The issue is that when you run -i 1 this is a 1 second integration interval. This means rtl_power will continue to rescan the bandwidth you specify with the -f option until the next internval and create an average based on that 1 second for each frequency it's scanned.
This average is nice if you don't really care about high resolution and can live with that.
But I want to be able to see things like Meteor Scatter on 55 Mhz TV stations in Mexico, or CW beacons rise and fall in ham radio bands, etc...
This means that we need sub-second data. To do this I modified rtl_power as follows:
- changed several items that relate to the 'interval' command like option so that you can now use -i .5 which is the same thing as saying do a scan every 500 milliseconds or 1/2 a minute from the time rtl_power starts.
- added new command line option -u <upconverter frequency in hz> which will automatically 'down-convert' the frequencies being logged! (a big plus not to have to post-process for this!)
- changed csv_dbm() so that it now only reports yyyy-mm-dd hh:ii:ss.s, freq in hz, dbm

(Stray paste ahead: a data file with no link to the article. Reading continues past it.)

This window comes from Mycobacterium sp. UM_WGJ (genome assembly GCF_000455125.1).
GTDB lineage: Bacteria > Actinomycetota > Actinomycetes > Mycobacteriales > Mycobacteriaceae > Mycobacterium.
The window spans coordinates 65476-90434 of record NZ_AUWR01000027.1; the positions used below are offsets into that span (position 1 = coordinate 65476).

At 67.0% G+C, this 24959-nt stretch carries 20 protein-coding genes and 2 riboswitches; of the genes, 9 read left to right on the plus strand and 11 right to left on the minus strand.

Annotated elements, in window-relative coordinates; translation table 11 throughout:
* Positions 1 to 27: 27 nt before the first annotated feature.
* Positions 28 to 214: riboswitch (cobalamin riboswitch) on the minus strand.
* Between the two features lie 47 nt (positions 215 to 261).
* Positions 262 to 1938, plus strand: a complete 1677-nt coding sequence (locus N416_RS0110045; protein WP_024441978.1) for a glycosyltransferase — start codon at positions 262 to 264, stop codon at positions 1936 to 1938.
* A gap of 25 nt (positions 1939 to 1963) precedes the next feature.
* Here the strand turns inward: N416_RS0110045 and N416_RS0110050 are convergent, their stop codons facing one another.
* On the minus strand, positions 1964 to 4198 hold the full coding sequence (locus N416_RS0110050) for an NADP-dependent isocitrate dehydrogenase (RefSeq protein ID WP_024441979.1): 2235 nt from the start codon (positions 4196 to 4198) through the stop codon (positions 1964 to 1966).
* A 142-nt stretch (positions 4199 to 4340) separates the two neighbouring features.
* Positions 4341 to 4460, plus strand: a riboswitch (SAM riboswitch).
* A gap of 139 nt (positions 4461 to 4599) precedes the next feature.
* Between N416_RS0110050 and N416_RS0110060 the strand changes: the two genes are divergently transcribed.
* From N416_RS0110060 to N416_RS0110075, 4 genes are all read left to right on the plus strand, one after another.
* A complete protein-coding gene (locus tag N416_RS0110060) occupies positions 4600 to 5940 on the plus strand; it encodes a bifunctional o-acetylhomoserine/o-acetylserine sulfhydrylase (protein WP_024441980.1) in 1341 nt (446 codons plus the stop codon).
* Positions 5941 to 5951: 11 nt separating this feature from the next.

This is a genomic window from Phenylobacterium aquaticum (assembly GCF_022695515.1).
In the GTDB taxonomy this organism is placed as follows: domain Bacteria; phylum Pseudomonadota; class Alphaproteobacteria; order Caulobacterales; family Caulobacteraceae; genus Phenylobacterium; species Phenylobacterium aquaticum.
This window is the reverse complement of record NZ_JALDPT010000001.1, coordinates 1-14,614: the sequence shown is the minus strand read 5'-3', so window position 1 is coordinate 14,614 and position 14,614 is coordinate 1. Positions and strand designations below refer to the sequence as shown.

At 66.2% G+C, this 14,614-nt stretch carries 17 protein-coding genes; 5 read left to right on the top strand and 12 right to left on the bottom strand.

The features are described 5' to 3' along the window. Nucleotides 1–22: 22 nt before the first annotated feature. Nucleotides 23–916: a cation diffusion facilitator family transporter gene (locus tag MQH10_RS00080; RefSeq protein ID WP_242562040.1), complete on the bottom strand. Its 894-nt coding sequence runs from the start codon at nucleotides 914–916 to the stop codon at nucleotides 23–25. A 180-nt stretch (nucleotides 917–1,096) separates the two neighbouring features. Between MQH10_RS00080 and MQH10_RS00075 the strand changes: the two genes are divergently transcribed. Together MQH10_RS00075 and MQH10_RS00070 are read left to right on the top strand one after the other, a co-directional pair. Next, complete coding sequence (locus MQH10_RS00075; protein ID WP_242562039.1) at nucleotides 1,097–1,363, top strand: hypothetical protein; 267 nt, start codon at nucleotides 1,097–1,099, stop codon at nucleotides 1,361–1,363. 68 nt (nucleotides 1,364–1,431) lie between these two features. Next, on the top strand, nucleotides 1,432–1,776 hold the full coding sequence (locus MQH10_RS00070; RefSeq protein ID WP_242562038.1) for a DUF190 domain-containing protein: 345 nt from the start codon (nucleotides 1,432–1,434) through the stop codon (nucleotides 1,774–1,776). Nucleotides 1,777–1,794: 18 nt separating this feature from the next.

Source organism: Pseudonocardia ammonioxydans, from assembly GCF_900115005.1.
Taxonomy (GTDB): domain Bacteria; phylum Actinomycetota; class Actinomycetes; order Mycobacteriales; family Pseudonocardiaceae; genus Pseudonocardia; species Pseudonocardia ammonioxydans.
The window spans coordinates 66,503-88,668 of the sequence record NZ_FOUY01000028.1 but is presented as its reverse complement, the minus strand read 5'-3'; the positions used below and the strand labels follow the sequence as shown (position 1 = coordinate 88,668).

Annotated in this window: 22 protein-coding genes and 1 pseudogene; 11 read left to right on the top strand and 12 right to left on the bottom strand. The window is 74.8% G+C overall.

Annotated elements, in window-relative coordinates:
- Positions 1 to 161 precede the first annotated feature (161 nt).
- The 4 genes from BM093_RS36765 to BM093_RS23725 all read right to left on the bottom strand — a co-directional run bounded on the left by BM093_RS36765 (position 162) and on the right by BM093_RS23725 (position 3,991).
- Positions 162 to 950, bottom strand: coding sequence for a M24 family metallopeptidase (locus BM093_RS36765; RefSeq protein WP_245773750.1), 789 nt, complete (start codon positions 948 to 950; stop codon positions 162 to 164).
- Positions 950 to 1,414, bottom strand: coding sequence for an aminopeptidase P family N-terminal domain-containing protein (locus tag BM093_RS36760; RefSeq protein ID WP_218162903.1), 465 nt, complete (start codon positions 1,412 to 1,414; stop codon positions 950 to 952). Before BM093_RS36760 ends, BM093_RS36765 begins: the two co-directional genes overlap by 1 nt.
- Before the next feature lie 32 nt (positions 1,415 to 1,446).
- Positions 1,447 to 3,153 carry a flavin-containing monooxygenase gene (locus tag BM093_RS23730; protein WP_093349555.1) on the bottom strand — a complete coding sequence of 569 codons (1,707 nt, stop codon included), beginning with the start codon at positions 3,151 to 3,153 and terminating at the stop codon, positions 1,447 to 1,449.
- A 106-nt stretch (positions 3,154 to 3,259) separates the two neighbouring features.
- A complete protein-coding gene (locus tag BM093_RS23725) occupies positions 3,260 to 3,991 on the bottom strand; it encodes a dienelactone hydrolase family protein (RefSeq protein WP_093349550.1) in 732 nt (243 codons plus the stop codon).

- changed csv_dbm() so that when a time changes it adds a blank line (required for direct import into gnuplot as 3D data.
- These changes make is so that rtl_power is not dumping data at sub-second intervals and in a format that will directly import into GNUPLOT. Which removes the rather complication and slow process of post-processing the old CSV style that rtl_power created.
Here is a 5 minute run of 28.0 to 28.4 Mhz at 50hz resolution and 1/2 second scans.
NOTE: the title on this graph is incorrect (sorry) the actual data is 28.0 through 28.4 Mhz not as shown in the title 28.2 to 28.4 Mhz.
You can easily see morse code beacons around 28.2-28.25Mhz as well as SSB use between 28.3 and 28.4 Mhz and various other modes below 28.1 Mhz including PSK, and CW.